[00:37:24] Bill: Yeah, I think this is all sorting out really quickly so one, I think the challenge with that engagement rate thing is certainly if you wind the clock back a year or two, we’re talking about that’s an Instagram centric perspective and Instagram was the 800 pound gorilla for sure.

but you couldn’t see visibly, publicly, you couldn’t see the impressions that a post got. So what we were doing was we were looking at engagements, as you said, over followers as opposed to engagements over actual viewers of that post. And so as an influencer grew, and again, maybe they were getting, less play through as I, like to say it. So impressions over followers even if their engagement rate, actual engagement rate of the viewers of that post was, Just as high as a smaller influencer. It looked, like it was following because their playthrough rate was following as they were getting more churn in their subscriber base, which is a natural part of getting larger.

And so the only way to appropriately do this, but I don’t think many people were doing this math, would be to look at cost per engagement. But I think what was actually happening, we were skipping that cost per engagement, which would’ve immediately normalized some of this. And we were starting to look at, as you said this idea that the mid-tier guys, were getting more expensive.

So they were growing up and they were trying to like raise their rates really quickly and so too frequently we weren’t even getting to the macro guys. And so even though they’re, you know, some macro influencers charging $100,000 per post, which very few people could afford, when you actually looked at that on a cost per impression, a cost per engagement cost per a lot of different metrics that under a thousand dollars, turned out to be pretty efficient, it just was out of reach.

So from a supply demand perspective, not many people could get there. And so there was this perception that, you know, again, you just get the sticker shock, it was $100,000, but, there wasn’t enough data available to do the maths to see what that actually looked like on a relative basis.

I think this is all outing now, I think that we’re collecting enough data and people are supplementing the publicly available databases with their own data to understand things like alike cost per engagement. And I think the other thing that’s really gonna help here, the rise of the creator economy because you know what creators were doing?

Creators have been in a data vacuum, and again, these are incredibly talented, very smart, very creative people, even the ones I talked to are like, Bill, if you could help me with my business plan, I mean, I don’t even understand my own performance, I don’t understand how to price things, I’m just following what my peers are doing and where my market price seems to be clearing, right? That’s gonna get fixed in the next two or three years. And it’s a huge opportunity, is very exciting. And I do think pretty soon we’re gonna see some pretty rational behaviors in the marketplace for sure. It’s an exciting time.

[00:40:11] Jason: Indeed Bill, tell where people they can find all the smarts of this enormous content series you’ve produced and where they can find you and Gen video on the interwebs.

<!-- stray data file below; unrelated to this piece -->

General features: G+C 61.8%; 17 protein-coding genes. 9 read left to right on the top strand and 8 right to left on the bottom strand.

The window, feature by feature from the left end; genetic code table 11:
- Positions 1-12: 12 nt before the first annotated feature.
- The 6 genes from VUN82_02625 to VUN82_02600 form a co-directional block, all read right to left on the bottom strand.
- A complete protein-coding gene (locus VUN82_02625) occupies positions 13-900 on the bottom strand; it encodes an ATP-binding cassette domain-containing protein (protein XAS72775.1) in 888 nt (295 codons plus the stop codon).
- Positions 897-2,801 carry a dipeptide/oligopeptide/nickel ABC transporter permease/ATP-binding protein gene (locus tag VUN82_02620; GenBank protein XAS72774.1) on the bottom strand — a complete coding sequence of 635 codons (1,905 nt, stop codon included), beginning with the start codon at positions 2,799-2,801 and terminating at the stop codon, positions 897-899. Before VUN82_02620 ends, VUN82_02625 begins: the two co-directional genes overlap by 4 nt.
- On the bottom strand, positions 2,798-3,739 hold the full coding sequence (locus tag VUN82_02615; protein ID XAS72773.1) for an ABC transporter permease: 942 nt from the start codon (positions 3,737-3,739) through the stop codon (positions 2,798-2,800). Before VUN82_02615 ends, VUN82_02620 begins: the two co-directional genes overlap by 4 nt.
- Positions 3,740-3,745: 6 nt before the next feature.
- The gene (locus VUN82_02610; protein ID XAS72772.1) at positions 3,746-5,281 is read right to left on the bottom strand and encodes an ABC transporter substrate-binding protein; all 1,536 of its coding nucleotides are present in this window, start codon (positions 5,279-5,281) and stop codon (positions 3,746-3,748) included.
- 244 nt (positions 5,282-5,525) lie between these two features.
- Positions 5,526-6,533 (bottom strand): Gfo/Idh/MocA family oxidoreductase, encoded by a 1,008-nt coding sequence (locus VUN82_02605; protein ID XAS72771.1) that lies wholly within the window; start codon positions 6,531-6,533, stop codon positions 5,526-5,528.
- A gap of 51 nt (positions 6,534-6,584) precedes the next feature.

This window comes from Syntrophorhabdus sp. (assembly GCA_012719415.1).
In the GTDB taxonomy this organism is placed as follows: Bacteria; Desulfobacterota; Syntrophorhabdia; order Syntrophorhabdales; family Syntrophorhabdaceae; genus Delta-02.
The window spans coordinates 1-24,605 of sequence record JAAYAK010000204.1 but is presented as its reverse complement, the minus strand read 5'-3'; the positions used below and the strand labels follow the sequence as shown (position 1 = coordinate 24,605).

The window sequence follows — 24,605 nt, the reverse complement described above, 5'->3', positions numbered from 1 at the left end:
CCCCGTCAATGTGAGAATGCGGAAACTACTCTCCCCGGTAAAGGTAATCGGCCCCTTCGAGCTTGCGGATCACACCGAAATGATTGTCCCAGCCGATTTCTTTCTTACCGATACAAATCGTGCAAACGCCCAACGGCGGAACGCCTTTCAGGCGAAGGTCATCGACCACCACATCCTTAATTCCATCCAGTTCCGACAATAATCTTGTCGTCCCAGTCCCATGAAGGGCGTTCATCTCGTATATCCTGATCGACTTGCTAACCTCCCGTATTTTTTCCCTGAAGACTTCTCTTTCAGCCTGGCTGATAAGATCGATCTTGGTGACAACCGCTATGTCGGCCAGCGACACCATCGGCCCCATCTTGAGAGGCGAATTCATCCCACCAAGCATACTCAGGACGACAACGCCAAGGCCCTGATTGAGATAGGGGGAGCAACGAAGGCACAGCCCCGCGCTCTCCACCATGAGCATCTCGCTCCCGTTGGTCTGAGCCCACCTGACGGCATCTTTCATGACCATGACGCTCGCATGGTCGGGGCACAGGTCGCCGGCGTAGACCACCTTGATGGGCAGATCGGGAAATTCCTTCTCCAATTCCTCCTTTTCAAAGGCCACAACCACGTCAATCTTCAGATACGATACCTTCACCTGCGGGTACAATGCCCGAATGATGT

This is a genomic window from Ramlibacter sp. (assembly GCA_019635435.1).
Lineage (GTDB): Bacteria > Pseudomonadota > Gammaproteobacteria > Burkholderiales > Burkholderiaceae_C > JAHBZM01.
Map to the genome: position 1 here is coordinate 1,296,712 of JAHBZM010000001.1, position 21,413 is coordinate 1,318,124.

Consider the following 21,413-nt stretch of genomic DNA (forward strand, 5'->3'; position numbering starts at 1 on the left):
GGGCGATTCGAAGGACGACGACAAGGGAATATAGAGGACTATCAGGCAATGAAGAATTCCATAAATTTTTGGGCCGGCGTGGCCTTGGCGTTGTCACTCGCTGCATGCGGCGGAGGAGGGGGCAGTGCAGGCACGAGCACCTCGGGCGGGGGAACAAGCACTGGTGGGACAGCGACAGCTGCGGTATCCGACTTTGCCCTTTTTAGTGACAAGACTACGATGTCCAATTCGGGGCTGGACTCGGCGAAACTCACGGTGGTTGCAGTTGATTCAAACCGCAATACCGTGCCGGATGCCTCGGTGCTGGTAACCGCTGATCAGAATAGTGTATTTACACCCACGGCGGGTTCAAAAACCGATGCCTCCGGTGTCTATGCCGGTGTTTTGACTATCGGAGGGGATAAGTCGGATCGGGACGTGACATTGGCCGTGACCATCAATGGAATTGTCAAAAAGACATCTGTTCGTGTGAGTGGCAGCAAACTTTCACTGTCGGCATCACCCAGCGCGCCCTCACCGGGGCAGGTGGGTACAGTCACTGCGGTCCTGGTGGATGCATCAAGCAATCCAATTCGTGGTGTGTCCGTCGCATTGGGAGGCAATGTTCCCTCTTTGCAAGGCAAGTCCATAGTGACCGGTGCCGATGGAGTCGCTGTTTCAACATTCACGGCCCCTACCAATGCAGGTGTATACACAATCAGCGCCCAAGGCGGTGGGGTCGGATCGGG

[00:40:20] Bill: Well you can find us, this is the beauty of our name. is the place where you can find Gen video and I appreciate you said it without the dot in the middle coz we certainly don’t say it but some people say it for us, but we are at You can certainly find me on LinkedIn, in there is on the Gen Video corporate blog, we have shortened versions of my posts. And then on LinkedIn, it’s a series of articles where I go into even more detail and really try to bore people, so, you can get the condensed version or the zequal replacement version on LinkedIn. And I welcome making new friends in the industry, so, find us wherever best meets your needs and we’ll be happy to be friends.

[00:41:01] Jason: Well, if you are interested at all in making sure that you understand the math and science of influencer marketing, there’s not gonna be any boredom here, all this stuff is really great stuff. I’ve read every single piece so far and I’m gonna continue to do so, Bill, we appreciate your expertise, thank you for the wisdom, good to geek out about the numbers once in a while, man, this was fun.

[00:41:22] Bill: Thank you so much, Jason, this is great. Enjoying your series as well and we’ll continue to follow you and good luck in all your future endeavors.

[00:41:28] Jason: You too.

 Useful stuff there, I do recommend you pop over to and read through Bill’s series on the math and science of influencer marketing, it will make you smarter. Speaking of smarter, I want you to make your friends and colleagues smarter about influence marketing. Tell someone who might wanna know more about influence or influence marketing about this podcast.

Send them to or share a link to this episode on your social network of choice. If you have a moment, Drop, Winfluence a rating or review on your favorite podcast app, we are on them all and that helps other people discover the show. You can also help make a future episode of Winfluence awesome yourself, ask your question about influence or influence marketing that you want my answer to or take on, send an email to [email protected] If you’re feeling adventurous, record a voice memo on your phone and email me that file, I’ll let you ask the question right here on the show, using the recording. Winfluence is a production of Falls and Partners, the technical production is by Winfluence airs along the marketing podcast network. Thanks for listening folks, let’s talk again soon on Winfluence.